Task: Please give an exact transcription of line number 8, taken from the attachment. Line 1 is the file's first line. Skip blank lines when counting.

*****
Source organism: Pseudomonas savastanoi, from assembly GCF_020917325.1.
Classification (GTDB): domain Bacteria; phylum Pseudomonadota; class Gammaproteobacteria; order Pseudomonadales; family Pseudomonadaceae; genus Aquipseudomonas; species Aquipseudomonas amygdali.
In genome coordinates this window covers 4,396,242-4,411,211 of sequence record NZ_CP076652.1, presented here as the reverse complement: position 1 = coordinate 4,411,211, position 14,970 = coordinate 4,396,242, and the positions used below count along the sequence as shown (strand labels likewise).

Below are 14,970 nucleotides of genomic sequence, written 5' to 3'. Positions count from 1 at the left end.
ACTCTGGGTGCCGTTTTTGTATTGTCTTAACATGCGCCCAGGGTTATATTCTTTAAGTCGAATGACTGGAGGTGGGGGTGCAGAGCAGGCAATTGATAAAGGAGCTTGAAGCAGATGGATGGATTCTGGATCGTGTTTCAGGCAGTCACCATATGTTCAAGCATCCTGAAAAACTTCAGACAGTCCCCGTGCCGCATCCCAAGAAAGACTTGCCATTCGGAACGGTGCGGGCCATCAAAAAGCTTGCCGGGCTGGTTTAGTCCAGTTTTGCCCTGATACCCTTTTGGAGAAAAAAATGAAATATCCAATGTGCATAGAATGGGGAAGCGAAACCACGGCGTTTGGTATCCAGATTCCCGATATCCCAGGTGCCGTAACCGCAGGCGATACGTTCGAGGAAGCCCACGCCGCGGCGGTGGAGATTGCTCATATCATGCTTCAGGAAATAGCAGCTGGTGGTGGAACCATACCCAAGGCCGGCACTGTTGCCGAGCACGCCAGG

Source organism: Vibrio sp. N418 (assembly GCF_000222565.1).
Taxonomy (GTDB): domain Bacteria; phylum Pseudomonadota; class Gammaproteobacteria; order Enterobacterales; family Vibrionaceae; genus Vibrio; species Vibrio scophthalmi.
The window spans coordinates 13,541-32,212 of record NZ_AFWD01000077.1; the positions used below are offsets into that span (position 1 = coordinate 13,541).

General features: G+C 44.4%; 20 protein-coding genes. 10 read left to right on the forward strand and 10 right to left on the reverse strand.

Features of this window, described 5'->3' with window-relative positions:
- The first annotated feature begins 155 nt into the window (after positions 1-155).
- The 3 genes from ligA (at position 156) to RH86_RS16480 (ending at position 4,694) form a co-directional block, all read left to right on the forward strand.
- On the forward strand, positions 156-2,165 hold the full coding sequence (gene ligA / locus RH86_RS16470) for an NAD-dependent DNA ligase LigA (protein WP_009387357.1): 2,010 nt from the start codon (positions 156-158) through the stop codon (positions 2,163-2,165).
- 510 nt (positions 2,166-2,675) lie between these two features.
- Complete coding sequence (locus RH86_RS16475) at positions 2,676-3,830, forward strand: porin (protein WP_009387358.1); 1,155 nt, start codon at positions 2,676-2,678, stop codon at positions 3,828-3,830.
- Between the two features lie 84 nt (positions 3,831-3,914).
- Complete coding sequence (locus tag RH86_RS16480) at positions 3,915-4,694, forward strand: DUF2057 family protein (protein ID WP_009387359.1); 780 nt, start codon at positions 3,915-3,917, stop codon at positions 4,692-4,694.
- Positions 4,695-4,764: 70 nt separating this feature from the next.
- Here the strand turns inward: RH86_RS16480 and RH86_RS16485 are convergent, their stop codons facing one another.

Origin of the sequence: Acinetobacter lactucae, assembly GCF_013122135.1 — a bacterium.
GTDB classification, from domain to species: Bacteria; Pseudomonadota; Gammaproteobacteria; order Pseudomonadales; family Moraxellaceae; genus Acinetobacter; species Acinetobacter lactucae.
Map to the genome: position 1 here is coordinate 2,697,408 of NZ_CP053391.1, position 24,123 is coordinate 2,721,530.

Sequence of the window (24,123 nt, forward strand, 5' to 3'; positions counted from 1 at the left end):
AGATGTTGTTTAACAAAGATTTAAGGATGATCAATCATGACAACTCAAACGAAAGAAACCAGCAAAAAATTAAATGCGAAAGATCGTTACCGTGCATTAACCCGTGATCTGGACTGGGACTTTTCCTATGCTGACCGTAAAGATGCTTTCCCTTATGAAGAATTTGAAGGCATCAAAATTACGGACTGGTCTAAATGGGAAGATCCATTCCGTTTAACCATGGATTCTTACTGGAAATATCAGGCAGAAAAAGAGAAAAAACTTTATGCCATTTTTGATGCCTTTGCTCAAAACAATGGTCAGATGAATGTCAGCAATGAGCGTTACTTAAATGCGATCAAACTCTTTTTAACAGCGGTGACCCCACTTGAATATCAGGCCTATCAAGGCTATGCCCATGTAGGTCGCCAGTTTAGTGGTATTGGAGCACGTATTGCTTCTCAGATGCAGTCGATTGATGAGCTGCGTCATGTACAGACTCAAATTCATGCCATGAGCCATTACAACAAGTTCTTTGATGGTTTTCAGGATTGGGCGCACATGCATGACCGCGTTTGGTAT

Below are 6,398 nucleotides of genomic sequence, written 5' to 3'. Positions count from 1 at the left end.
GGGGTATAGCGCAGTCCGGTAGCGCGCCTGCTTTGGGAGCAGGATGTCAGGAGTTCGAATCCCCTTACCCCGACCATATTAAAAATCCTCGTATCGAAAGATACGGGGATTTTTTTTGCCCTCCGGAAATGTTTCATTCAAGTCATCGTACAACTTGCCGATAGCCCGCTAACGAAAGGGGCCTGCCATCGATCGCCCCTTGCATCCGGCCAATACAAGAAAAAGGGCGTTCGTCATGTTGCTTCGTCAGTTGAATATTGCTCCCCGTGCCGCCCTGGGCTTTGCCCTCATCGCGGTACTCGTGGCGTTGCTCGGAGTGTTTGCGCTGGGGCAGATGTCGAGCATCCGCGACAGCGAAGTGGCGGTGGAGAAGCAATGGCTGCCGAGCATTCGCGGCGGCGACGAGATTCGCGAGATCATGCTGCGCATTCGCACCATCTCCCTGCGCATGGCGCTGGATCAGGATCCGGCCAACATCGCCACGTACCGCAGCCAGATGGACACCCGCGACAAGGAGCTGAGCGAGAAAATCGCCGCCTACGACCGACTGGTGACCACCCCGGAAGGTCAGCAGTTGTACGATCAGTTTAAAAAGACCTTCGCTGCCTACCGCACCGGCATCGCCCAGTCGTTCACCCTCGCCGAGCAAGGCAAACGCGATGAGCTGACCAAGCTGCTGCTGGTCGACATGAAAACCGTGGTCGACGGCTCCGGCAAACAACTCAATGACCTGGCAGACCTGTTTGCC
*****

The window spans coordinates 13,541-32,212 of record NZ_AFWD01000077.1; the positions used below are offsets into that span (position 1 = coordinate 13,541).